I said, “What do you mean?” He said, “Okay, I’d never been married before; didn’t have any kids when I met my wife. She was one of those large-and-in-charge moms like you’ve been talking about.” He said:
“She had three children. Boy, she had it going on—schedules/routines—she just kept it all going all the way through the single-parent years. She handled it masterfully.
“Here we come together. Man, I just knew not to mess with mom’s routine—right?—the style/the way she ran things.” He said, “As a matter of fact, when they would get in the car, when she was a single parent, she had this very elaborate system of determining who gets to ride in the front seat with mom when they get in the car. It depended on whose turn it was, how far they were going, and when it was going to be the next go round.”
He said, “Man, I was smart enough to know not to mess with that; so I got in the backseat, and we went on with life.” [Laughter] Then he looks at me and he says, “We’ve been married two-and-a-half years, and I still ride in the backseat of the car.”
Alright, so let’s talk through that for a minute; right? Something’s wrong in this scenario. We got to try to figure out how to elevate his status to a place of priority; right? Let’s just play it out a little bit. It’s Monday morning; they’re all riding in one car. They’re going to drop off at school, and work, and on, and on, and on. They walk out into the driveway.
Stepdad—he’s sick and tired of getting slapped in the face—stepdad says, “Hey, dude, back seat.” “What do you mean? It’s my turn, front seat.” I mean, let’s just play it out a little bit. What is Johnny going to do when he says, “Get in the back seat”? Little Johnny’s going to look at stepdad, and go, “MOMMY!” He’s going to come up with some GASS; right?—G-A-S-S—Guilt trip, Anger, Silent treatment, or Sadness. These are the tools that kids use against us. His GASS is going to be about a 3 or a 4 [Complaining occurs]. About that time, he spots Mom walking out the front door; and immediately, “Mom!”—right?—“Here’s my savior; she’ll look after me.”
Now, if mom just happens to be one of those paralyzed biological parents, who is easily overcome by the guilt, then she’s probably going to walk up, “What?—back seat?” [Whimpering voice] “Oh, my baby!” and look at her husband and say, “Okay, you’re the adult. It is his turn; just one more time?”
Okay; but let’s play it out—what if she’s not paralyzed?—what if she’s going to embolden herself, as mom, knowing that, in this scenario, this is going to be a heartbreak for little Johnny. And it’s not just a heartbreak for Johnny; we’re changing the rules, for crying out loud. This is all they’ve ever known. This is a rule change—this is a shifting of authority in the family—this is significant. What’s going to happen if she finds the courage to go, “Oh, dude, I’m sorry; it is your turn. Get in the back”? [Laughter]
What’s going to happen? The GASS scale—the 3 just went to a 9.9—and he’s going to pull out his little trump card [sarcastically], “Dad wouldn’t make me do this.” The GASS goes up—he throws a fit—stomping, [inaudible complaining], gets in the car, slams the door, [inaudible complaining] all the way to school. He gets out at school; he slams the door, and he stomps in.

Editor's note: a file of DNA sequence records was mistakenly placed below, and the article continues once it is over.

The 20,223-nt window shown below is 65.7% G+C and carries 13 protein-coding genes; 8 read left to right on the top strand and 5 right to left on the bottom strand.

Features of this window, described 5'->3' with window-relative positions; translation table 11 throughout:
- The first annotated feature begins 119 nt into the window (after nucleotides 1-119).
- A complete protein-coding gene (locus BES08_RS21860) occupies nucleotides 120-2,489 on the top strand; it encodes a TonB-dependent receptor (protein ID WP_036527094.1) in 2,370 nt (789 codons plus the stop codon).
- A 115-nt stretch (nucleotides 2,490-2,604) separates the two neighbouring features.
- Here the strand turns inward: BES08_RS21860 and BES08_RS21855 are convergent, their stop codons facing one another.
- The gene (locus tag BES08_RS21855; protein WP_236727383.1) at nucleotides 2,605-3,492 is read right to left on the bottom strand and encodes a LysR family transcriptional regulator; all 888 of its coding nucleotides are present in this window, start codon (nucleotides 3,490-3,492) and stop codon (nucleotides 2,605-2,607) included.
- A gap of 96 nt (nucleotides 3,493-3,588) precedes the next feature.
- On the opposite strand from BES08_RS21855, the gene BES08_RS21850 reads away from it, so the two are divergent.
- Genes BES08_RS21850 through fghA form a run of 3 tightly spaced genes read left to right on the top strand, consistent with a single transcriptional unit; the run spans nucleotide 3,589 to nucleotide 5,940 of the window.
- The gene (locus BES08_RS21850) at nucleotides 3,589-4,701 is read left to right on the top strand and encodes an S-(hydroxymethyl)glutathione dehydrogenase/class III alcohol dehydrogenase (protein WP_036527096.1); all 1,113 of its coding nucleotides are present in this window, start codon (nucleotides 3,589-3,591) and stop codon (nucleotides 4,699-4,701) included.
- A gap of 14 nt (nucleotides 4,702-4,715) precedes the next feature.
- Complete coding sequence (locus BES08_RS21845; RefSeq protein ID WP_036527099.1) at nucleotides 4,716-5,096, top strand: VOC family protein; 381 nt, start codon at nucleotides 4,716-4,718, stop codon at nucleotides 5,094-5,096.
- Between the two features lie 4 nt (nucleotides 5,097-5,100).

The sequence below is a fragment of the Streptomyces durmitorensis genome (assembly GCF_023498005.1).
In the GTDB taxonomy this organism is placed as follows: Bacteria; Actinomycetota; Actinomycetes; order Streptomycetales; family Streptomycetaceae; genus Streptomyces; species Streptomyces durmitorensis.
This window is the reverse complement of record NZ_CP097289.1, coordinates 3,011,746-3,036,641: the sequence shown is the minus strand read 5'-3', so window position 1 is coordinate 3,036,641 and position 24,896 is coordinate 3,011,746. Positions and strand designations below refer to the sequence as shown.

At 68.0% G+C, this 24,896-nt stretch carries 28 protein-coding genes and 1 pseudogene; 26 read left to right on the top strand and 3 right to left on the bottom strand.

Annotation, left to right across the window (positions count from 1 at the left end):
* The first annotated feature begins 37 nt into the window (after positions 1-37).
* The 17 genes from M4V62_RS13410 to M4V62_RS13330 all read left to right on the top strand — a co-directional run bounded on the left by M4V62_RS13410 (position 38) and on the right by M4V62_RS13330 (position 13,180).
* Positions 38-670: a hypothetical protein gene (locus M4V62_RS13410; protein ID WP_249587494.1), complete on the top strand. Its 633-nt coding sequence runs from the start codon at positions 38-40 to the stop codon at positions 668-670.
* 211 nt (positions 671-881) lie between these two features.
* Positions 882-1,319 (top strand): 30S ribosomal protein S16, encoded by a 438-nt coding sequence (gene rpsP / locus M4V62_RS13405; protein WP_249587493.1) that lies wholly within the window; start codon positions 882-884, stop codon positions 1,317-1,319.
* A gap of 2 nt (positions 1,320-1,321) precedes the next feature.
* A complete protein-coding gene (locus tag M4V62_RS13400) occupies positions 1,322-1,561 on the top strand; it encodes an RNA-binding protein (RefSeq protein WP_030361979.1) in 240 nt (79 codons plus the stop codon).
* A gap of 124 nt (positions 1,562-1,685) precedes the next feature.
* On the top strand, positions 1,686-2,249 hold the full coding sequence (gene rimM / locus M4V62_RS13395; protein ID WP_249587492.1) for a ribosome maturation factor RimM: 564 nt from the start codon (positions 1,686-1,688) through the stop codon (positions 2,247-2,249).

What’s mom’s heart feeling?—guilt, and sadness, and sorrow for this kid; because she realizes this is another change he didn’t ask for—“He didn’t ask for this!” and “He didn’t ask for all those other changes.”If we back up—down the loss story—there’s been a whole lot of stuff he didn’t ask for; it’s another thing. She can feel sorry for him, but she cannot afford to be paralyzed by that sorrow.
But functionally, what it does is—it moves your relationship to the right place/to a powerful place—that systematically, in the crockpot, then puts the stepparent into a place, where they can actually be part of the parenting team; and your marriage strengthens the whole family. If you don’t do this—biological parents, if you don’t find that courage in those moments, it is the equivalent of unplugging the crockpot: no more heat; no more cooking—it’s hard; it’s risky, but there’s rewards there.
Michelle: Blending families is hard; and many times, it’s a slow and painful process. But as Ron said, there are rewards there. I’m so glad we have Ron Deal and his team to help families blend successfully.
If you are part of a blended or stepfamily, and would like some resources—because you might need help, maybe you want to help others, maybe you’re just curious—we have a link on our website to FamilyLife Blended, where you can find articles, and other resources and help—FamilyLifeThisWeek.com; that’s at FamilyLifeThisWeek.com.
Hey, coming up next week, we’re going to hear from Dave and Ann Wilson. They’re going to talk to us about our true purpose here on earth. I hope you can join us for that.
Hey, thanks for listening! I want to thank the president of FamilyLife®, David Robbins, and our cofounder, Dennis Rainey, along with our station partners around the country. A big “Thank you!” to our engineer today, Bruce Goff; our producer, Marques Holt, and Justin Adams is our mastering engineer. Megan Martin is our production coordinator, and Raven Simmons is our production intern.